Not that I ever put much forecasting faith in a groundhog who may or may not see his shadow on Feb. 2. But this time, maybe blinded by the TV klieg lights, Punxsutawney Phil couldn’t see a thing. Nevertheless, his early spring prediction has long passed us by. Yet winter now seems to be ebbing and spring may yet arrive for good sometime between two momentous events on the music and sports calendars.
First up – delayed one day because of the Leap Year Feb. 29 – is the Elizabeth Loker International Concerto Competition, which has gained worldwide attention in this edition of the Mid-Atlantic Symphony Orchestra annual event pitting young musicians, ages 12 to 25, for a cash prize and a chance to play with a full professional regional orchestra – the MSO. This year, however, in just the second season of maestro Michael Repper’s time as music director of the Easton-based orchestra, the competition has been expanded to a whole night of orchestral concerto competition with three finalists performing solo portions of their repertoire with the MSO under Repper’s baton.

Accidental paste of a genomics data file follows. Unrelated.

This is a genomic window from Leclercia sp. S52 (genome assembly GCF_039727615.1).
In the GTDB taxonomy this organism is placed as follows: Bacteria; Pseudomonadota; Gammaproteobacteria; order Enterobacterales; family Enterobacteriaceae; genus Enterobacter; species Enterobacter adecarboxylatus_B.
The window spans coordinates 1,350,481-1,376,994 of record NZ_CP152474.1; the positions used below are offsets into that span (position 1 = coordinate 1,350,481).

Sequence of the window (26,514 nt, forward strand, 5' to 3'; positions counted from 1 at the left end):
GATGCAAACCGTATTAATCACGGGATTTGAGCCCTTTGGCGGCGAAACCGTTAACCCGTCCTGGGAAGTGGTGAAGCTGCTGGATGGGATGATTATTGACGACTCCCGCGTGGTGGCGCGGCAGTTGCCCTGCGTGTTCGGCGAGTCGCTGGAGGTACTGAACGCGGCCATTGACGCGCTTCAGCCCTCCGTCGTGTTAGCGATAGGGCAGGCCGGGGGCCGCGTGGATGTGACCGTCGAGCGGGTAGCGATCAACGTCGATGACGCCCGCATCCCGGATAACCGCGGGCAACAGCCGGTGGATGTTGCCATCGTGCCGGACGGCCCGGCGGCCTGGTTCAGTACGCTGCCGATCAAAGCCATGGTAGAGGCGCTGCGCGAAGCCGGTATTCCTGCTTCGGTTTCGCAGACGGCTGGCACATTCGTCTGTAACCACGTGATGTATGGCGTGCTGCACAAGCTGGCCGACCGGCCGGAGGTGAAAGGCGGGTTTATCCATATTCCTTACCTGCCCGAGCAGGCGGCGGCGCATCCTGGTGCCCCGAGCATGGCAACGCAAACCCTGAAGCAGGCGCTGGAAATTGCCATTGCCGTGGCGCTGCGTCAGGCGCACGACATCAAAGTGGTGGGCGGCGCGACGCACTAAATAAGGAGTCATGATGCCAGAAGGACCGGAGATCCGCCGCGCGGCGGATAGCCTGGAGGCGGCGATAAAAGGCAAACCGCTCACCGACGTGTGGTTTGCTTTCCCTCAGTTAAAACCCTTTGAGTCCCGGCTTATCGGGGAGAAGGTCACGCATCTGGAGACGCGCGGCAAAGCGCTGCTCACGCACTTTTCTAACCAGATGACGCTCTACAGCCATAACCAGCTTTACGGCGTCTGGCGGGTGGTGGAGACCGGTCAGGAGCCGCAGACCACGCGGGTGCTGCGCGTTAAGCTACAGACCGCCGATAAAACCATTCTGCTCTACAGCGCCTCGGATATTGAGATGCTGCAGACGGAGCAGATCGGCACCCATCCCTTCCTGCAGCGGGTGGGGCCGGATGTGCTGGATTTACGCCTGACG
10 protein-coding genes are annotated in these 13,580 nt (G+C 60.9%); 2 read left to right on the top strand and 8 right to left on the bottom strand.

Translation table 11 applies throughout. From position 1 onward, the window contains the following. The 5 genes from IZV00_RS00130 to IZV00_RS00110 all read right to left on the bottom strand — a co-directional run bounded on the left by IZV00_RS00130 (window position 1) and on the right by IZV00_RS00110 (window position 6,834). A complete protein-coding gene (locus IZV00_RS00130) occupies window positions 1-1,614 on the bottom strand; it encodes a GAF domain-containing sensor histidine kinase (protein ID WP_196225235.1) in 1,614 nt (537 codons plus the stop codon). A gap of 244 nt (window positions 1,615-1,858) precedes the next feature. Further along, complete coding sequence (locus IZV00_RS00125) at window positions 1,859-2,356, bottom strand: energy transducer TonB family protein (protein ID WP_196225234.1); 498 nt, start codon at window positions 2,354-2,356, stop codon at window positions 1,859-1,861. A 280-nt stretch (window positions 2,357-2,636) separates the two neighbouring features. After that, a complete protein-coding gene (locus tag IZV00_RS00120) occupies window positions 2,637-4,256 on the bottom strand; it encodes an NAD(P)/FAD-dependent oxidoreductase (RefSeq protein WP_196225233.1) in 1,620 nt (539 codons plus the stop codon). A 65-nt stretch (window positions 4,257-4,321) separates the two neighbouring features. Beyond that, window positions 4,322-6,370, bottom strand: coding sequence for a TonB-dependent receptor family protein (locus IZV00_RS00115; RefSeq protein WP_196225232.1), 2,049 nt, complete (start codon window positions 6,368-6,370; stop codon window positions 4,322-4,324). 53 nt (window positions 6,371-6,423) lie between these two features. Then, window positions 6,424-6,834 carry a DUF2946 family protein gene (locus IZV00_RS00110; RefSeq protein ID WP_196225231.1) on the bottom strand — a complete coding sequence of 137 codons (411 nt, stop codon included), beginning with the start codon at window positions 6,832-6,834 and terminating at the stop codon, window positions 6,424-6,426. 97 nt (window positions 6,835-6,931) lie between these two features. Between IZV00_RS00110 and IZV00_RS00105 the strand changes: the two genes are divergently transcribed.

This live competition among a trio of accomplished young musicians who have survived two previous rounds, which included a blind judging of tapes by a record 155 competitors to narrow the global field to 20 semifinalists among whom Repper selected the three finalists performing on March 24 at Chesapeake College’s Todd Performing Arts Center at Wye Mills.
The finalists are Sophia Geng of Andover, Massachusetts, performing Tchaikovsky’s Violin Concerto in D major; harpist Rebekah Hou of Cleveland, who will play Ginastera’s Harp Concerto, followed by cellist Alejandro Gomez Pareja on Shostakovich’s Cello Concerto No. 1. The three finalists compete for recognition as the top-prize winner for what has become a prestigious international competition, but also a cash prize of $5,000 with awards of $2,500 and $1,500 going to second and third finishers.